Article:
in furtherance of the offense. "Interactive computer service", for purposes of subsection (b)(5) and this note, has the meaning given that term in section 230(e)(2) of the Communications Act of 1934 (47 U.S.C. § 230(f)(2)).
23. Application of Subsection (e)(1).—
(A) Definition.—For purposes of this guideline, "sexual offense" means a "sexual act" or "sexual contact" as those terms are defined in 18 U.S.C. § 2246(2) and (3), respectively.
(B) Upward Departure Provision.—If the defendant committed a sexual offense against more than one individual, an upward departure would be warranted.
Background: Offenses under 21 U.S.C. §§ 841 and 960 receive identical punishment based upon the quantity of the controlled substance involved, the defendant’s criminal history, and whether death or serious bodily injury resulted from the offense.
The base offense levels in §2D1.1 are either provided directly by the Anti-Drug Abuse Act of 1986 or are proportional to the levels established by statute, and apply to all unlawful trafficking. Levels 32 and 26 in the Drug Quantity Table are the distinctions provided by the Anti-Drug Abuse Act; however, further refinement of drug amounts is essential to provide a logical sentencing structure for drug offenses. To determine these finer distinctions, the Commission consulted numerous experts and practitioners, including authorities at the Drug Enforcement Administration, chemists, attorneys, probation officers, and members of the Organized Crime Drug Enforcement Task Forces, who also advocate the necessity of these distinctions. Where necessary, this scheme has been modified in response to specific congressional directives to the Commission.
The base offense levels at levels 26 and 32 establish guideline ranges with a lower limit as close to the statutory minimum as possible; e.g., level 32 ranges from 121 to 151 months, where the statutory minimum is ten years or 120 months.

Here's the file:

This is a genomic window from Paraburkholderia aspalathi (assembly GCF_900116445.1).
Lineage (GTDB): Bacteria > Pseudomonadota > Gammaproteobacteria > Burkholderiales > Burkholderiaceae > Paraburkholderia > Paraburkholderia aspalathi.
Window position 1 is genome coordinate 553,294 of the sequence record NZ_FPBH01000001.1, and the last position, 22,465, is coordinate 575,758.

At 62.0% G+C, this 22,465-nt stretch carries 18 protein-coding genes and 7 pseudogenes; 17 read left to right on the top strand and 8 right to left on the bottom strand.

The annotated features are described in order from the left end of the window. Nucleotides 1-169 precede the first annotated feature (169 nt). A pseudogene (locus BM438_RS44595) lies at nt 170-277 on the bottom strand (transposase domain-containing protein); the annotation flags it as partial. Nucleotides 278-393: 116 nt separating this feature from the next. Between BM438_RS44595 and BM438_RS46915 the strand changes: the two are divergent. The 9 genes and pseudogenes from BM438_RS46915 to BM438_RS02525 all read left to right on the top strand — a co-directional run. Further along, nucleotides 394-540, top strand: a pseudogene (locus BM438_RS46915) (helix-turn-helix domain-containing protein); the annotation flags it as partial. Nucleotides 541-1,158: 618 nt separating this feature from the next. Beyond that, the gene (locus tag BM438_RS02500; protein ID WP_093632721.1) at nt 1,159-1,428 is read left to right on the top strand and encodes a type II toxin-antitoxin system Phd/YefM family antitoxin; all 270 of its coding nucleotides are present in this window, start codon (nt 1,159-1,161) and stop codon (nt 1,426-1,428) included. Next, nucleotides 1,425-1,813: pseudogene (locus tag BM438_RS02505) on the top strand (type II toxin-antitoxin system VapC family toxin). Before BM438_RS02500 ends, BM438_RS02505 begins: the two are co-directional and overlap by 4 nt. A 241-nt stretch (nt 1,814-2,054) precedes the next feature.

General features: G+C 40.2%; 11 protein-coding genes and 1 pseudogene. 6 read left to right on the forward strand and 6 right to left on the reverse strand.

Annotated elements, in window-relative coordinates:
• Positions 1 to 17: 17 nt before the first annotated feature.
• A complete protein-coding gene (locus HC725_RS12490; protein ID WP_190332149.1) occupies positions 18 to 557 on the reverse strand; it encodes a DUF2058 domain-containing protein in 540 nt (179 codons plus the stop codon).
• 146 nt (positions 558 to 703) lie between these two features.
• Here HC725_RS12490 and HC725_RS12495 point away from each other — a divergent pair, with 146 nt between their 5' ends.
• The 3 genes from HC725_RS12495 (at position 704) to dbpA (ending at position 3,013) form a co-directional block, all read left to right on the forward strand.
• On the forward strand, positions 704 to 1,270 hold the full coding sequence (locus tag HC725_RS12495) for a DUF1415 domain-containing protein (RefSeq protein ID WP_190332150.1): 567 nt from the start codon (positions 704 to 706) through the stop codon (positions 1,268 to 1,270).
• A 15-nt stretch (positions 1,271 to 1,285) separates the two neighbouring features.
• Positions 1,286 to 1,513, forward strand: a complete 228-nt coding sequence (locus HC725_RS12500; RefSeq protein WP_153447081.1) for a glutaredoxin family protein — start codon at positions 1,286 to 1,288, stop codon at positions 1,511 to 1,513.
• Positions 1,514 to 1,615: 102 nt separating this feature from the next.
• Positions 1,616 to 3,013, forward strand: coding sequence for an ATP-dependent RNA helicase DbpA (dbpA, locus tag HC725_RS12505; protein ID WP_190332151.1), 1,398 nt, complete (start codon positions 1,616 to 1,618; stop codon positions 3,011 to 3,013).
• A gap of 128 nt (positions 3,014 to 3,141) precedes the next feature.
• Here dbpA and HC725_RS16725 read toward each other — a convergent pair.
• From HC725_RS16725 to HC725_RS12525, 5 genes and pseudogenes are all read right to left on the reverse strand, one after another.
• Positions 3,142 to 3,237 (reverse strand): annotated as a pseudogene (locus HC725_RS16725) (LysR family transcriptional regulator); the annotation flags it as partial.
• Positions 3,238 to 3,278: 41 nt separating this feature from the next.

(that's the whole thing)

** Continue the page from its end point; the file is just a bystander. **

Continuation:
For marihuana plants, the Commission has adopted an equivalency of 100 grams per plant, or the actual weight of the usable marihuana, whichever is greater. The decision to treat each plant as equal to 100 grams is premised on the fact that the average yield from a mature marihuana plant equals 100 grams of marihuana. In controlled substance offenses, an attempt is assigned the same offense level as the object of the attempt. Consequently, the Commission adopted the policy that each plant is to be treated as the equivalent of an attempt to produce 100 grams of marihuana, except where the actual weight of the usable marihuana is greater.
Specific Offense Characteristic (b)(2) is derived from Section 6453 of the Anti-Drug Abuse Act of 1988.
Frequently, a term of supervised release to follow imprisonment is required by statute for offenses covered by this guideline. Guidelines for the imposition, duration, and conditions of supervised release are set forth in Chapter Five, Part D (Supervised Release).
Because the weights of LSD carrier media vary widely and typically far exceed the weight of the controlled substance itself, the Commission has determined that basing offense levels on the entire weight of the LSD and carrier medium would produce unwarranted disparity among offenses